On the early morning of September 7, 1982 a grizzly discovery was made. A Gainesville, FL condominium bared the marks of foul play. Inside the body of a man was found. Bound in a sheepskin rug, with a name-plate inscribed with “Howard Appledorf” plainly visible to investigators. His stomach had been exposed and a ground out cigarette butt was imbedded into his flesh. Under a burlap sack that had been placed on Howard’s head were two neckties – one bound around his head as a blindfold, and another tied around his neck. The murders left a note located near several sandwich remnants that read “Howard, I wish you could join us”. Sprawled on the walls in red ink were the words “murder”, “redrum”, and “HOWARD, we love you sincerely. The slez sisters”. An additional note was found on a small notepad which read
“I realize murder is a felony crime, but I want whoever finds this body to know that I am criminally insayne [sic], and have no control over what I do. I know I won’t [illegible] be caught for this crime because I have [illegible] of getting away, but I am very sorry that this is how HOWARD APPLEDORF had to go. I didn’t mean it. Help me, X.”
Authorities were left baffled by this bizarre scene.
Professor Howard Appledorf, nicknamed “the junkfood professor” was a nutritionist most renowned for publicly defending the nutritional value of fast food. Authorities speculated that there may have been a connection to the movie The Shining, which had been recently televised, but otherwise came up short on initial leads. Later investigators came to learn that Appledorf had been involved in a legal struggle with several individuals.
These individuals – Gary Bown, Paul Everson, and Shane Kennedy, had reportedly met Appledorf while he attended a San Francisco soft drink convention in June of 1982. Appledorf allegedly picked up Bown and took him to his hotel room. There, Appledorf invited him to drink champagne and paid Bown for a weekend of sexual services. Once Appledorf returned to Florida, he invited Bown along with Everson and Kennedy to come to his condo. While in Florida, one of the three stole a personal check from Appledorf and attempted to cash it at a local bank, where a teller promptly called the police.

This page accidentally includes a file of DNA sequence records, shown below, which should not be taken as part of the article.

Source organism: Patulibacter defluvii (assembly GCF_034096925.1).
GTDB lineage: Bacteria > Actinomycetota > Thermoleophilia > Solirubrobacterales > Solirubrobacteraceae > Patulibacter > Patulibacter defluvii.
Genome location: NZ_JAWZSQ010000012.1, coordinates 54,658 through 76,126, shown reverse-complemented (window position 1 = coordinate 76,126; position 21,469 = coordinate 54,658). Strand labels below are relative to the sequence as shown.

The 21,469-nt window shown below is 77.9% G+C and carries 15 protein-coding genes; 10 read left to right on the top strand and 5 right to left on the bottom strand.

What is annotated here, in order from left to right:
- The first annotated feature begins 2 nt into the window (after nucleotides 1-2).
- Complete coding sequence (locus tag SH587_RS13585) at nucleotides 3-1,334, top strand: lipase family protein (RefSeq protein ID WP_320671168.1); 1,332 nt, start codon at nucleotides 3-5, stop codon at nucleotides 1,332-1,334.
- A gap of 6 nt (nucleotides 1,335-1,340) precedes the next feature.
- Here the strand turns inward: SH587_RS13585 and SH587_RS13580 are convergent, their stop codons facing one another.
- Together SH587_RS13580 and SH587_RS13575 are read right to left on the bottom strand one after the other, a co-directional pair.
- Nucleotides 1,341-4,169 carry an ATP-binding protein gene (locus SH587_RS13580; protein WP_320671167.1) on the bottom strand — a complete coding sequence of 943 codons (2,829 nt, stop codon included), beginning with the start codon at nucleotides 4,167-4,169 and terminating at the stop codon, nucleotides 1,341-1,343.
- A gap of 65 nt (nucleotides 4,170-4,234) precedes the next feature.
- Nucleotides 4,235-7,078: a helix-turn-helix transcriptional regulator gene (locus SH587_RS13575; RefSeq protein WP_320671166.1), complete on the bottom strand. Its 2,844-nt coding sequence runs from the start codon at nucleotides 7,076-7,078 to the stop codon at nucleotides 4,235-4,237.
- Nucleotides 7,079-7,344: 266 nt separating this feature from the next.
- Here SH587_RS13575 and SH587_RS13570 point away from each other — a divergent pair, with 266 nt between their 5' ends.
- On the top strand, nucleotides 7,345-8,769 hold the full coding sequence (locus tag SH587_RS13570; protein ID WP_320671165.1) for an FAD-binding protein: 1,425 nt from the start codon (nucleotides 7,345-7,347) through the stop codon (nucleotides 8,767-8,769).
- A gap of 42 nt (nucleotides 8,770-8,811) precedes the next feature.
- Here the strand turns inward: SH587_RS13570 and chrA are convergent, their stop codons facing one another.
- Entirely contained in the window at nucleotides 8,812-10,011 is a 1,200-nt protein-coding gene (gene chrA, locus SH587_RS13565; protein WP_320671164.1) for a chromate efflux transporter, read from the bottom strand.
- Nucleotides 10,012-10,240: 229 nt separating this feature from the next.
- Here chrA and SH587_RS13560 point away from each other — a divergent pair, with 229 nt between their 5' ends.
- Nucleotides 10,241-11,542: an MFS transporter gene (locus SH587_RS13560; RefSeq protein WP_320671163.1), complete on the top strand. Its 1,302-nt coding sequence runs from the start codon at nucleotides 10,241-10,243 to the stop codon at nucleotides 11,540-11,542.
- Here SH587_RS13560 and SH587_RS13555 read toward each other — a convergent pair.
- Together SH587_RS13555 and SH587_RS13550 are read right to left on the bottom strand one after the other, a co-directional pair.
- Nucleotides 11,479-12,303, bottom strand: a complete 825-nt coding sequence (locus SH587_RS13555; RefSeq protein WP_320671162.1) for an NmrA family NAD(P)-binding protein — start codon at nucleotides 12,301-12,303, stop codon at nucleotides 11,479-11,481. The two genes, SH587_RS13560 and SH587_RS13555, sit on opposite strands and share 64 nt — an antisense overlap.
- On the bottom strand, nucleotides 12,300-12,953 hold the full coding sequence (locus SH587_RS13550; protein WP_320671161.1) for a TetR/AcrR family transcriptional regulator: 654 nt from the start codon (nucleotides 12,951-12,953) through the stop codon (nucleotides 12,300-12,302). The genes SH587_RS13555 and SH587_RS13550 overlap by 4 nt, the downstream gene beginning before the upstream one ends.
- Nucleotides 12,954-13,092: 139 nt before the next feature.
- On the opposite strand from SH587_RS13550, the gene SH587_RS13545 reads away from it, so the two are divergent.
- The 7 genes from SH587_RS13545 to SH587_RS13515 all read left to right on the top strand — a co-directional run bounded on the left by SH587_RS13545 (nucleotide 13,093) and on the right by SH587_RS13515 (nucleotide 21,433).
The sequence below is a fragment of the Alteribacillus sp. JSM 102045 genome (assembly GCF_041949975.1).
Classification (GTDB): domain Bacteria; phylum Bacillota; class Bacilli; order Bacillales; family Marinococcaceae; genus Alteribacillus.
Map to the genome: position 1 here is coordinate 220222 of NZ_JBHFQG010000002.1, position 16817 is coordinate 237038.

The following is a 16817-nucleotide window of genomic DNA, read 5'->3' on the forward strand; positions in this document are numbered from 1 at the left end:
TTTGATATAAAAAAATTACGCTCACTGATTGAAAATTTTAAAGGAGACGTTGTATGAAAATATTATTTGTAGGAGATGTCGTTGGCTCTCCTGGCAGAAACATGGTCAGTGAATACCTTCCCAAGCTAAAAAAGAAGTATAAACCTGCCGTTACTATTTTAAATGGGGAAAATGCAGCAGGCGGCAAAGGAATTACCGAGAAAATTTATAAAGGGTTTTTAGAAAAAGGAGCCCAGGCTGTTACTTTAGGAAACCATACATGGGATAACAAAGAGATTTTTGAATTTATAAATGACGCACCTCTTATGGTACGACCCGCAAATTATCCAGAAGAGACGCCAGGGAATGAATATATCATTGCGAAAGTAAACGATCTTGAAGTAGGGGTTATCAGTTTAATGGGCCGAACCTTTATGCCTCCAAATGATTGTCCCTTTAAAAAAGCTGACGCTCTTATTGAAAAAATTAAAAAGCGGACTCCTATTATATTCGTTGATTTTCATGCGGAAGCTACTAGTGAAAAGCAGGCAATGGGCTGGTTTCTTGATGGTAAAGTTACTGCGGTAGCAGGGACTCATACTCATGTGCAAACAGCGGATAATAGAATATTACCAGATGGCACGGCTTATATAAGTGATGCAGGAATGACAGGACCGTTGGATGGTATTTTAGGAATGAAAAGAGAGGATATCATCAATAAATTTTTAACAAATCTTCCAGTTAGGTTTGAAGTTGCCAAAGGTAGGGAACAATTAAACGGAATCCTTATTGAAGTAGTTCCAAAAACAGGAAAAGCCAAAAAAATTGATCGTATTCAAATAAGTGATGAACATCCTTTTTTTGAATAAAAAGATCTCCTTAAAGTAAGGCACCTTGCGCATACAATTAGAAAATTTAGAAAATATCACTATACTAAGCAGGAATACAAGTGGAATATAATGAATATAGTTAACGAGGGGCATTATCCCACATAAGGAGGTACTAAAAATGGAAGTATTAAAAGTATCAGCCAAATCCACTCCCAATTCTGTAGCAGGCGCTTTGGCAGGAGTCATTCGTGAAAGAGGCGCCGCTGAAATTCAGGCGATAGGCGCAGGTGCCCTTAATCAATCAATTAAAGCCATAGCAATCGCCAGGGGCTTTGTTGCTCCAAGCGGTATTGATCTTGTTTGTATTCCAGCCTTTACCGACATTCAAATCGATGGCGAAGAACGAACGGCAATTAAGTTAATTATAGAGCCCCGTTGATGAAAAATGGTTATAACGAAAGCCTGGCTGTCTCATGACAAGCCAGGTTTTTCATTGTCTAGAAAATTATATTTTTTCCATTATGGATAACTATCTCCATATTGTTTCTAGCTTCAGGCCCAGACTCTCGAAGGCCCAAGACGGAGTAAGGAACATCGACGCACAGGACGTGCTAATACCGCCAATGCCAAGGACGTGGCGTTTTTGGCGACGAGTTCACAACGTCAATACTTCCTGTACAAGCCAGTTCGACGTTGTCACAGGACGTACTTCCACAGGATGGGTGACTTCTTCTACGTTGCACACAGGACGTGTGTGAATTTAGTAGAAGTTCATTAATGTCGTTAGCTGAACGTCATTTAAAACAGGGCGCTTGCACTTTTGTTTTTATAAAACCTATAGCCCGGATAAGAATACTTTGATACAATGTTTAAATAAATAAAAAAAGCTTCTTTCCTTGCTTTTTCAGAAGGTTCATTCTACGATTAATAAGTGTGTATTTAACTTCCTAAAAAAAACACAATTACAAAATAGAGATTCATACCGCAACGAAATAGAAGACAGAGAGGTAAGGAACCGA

Bown claimed that Appledorf had set him up. The $900 check was for the sexual services the three boys had provided for him, and that he also wanted to expose Howard Appledorf for molesting Kennedy – who was only 15 at the time. Appledorf agreed to drop the forgery charges on the grounds that the three left Florida. Appledorf had flown to New York while the three were in jail, in order to attend another conference. Colleagues claimed that he seemed shaken and worried about the visitors he had at his condo.
Meanwhile, with Appledorf still in New York, the trio had been released from jail and broke into his condo. Bown, Kennedy, and Everson decided to camp out while Appledorf was away – looting the condo for valuables and eating his food. Appledorf returned to his condo and upon entering his home, was beaten in the head with a frying pan. Shane Kennedy, the youngest of the trio, alleged that he became “sick to his stomach” and fled the scene, while the other two continued beating, mutilating, and strangling Appledorf.
The three were promptly identified as suspects, due to their previous encounters with Appledorf. Bown and Everson were found guilty and sentenced to life in prison, while Kennedy was sentenced to 4 years since he did not actually participate in the murder.